On the other side, Canada has been the tournament's most efficient penalty-killers, yielding just one goal in 14 penalties. The Canadian defence has also been tight, leading the competition with just three goals on 105 shots.
The Swedes have been opportunistic in front of goal with 17 goals on 149 shots, third-best in the 12-team field. Canada has had its trouble scoring, with 14 goals on 205 shots. Only Slovakia, Norway and Switzerland had a lower conversion rate of shots on goal.
Still the Swedes have nothing but respect for the star-studded Canadians. And they know the hockey heritage in Canada.
"Everybody realizes in Sweden recognizes that Canada and hockey goes hand-in-hand," said Alfredsson, who spent 17 seasons in Ottawa before signing on in Detroit. "There's no question about that.
"Hockey is a big part of Swedish sport as well, but not to the same extent. Soccer is probably ahead if you do a poll. I don't know if there is a second in Canada."
Designated the home team, Sweden will have the last line change.
"I think the Canadian team matches that stuff more than we do," said Marts. "I'm not sure if that is good because you have to let your own good players play after our schedule and not after the other team's schedule.
"But of course, it's good to have it."
Sunday's officials are all NHL veterans. The referees are Ohio-born, Saskatchewan-raised Brad Meier, who has Canadian and U.S. citizenship, and Canadian Kelly Sutherland. The linesmen are Canadians Derek Amell and Greg Devorski.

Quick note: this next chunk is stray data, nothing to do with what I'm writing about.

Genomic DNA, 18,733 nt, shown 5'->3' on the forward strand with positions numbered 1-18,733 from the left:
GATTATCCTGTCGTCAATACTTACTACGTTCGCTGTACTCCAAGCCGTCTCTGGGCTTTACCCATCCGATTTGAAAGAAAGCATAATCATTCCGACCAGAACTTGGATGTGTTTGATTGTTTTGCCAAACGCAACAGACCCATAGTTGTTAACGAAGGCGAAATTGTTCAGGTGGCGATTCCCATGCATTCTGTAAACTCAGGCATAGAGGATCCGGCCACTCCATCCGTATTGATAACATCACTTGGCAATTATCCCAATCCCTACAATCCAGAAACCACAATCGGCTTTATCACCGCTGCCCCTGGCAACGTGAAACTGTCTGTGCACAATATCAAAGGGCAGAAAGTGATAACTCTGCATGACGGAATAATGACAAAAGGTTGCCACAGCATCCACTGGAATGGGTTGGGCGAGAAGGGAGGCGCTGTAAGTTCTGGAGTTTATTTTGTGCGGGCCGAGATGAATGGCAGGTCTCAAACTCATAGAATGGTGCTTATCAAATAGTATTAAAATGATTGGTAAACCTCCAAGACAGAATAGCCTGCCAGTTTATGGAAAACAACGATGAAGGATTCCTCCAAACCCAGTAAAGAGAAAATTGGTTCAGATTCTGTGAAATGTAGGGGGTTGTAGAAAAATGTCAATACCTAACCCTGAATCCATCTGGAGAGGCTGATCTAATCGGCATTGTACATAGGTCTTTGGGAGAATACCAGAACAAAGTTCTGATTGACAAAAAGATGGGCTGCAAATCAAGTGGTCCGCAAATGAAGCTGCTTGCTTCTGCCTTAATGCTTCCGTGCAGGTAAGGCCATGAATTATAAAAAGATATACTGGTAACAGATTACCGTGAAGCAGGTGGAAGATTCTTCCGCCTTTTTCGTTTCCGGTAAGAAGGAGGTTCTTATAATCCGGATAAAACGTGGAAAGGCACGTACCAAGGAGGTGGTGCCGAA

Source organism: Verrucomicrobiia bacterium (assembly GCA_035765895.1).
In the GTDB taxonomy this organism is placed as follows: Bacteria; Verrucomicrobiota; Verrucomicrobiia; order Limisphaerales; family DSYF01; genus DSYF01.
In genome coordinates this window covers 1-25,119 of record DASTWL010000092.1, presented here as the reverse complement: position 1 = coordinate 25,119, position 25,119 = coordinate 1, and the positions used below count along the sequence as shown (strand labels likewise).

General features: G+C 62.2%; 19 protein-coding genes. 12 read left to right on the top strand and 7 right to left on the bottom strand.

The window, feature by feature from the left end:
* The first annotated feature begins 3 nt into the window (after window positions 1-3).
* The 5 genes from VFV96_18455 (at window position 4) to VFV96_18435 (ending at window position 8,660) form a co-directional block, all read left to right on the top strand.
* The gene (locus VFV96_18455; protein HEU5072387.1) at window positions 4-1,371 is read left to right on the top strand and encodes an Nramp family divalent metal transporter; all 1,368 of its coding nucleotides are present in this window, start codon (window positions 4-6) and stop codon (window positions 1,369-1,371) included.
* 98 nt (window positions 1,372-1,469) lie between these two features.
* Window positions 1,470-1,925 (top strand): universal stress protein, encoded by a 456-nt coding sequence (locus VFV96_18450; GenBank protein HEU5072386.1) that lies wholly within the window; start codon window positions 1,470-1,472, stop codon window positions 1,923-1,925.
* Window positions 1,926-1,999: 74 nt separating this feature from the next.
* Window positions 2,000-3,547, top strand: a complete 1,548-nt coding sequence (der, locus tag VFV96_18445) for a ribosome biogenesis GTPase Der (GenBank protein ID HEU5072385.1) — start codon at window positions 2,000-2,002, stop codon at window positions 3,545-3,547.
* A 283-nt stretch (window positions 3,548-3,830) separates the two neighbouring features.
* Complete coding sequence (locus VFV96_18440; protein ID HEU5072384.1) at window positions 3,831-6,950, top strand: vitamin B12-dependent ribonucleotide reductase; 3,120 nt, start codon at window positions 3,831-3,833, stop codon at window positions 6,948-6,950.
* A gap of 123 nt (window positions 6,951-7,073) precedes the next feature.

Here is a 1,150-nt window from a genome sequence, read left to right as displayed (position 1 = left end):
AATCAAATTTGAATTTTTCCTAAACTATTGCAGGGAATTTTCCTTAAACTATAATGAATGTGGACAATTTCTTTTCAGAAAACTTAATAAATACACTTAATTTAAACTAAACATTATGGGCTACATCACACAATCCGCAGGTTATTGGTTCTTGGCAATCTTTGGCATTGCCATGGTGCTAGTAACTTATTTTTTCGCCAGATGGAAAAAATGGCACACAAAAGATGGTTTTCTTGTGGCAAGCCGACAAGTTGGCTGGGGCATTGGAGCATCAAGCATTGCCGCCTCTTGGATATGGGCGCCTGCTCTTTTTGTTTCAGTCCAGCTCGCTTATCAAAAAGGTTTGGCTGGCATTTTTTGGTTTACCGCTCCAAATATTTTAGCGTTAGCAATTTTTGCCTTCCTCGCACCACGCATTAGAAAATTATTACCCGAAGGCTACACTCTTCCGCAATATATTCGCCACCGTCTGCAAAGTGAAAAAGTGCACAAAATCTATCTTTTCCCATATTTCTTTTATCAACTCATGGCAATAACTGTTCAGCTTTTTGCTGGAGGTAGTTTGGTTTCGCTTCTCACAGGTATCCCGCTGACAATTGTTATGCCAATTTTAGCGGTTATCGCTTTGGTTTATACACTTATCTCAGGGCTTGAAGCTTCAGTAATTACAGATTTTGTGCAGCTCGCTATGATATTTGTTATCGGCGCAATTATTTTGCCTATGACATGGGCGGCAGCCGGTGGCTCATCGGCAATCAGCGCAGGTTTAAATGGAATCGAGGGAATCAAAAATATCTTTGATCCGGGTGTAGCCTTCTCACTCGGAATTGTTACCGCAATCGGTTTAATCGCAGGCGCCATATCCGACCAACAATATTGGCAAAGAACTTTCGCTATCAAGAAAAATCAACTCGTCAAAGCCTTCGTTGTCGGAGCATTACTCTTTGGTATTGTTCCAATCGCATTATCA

Asked about have a Canadian ref, Marts said: "I don't care. I hope they do that job, that's all. I can't focus on thing I can't change. No problem with that."
Meier drew ire from Russian fans after a disallowed goal by Fedor Tyutin in Russia’s 3-2 shootout loss to the U.S. in the preliminary round.
NOTES — Sweden is bidding to become the first reigning world champion to win the Olympics since the Soviet Union did it 30 years ago at Sarajevo ... Canada has not won the Olympic gold outside of the Americas since it won the 1952 competition in Oslo ... In its last six trips to the Olympics, the Swedish hockey team has either finished fifth or won the tournament ... If the final ends in a tie, there will a 20-minute sudden-death overtime followed by a shootout if necessary.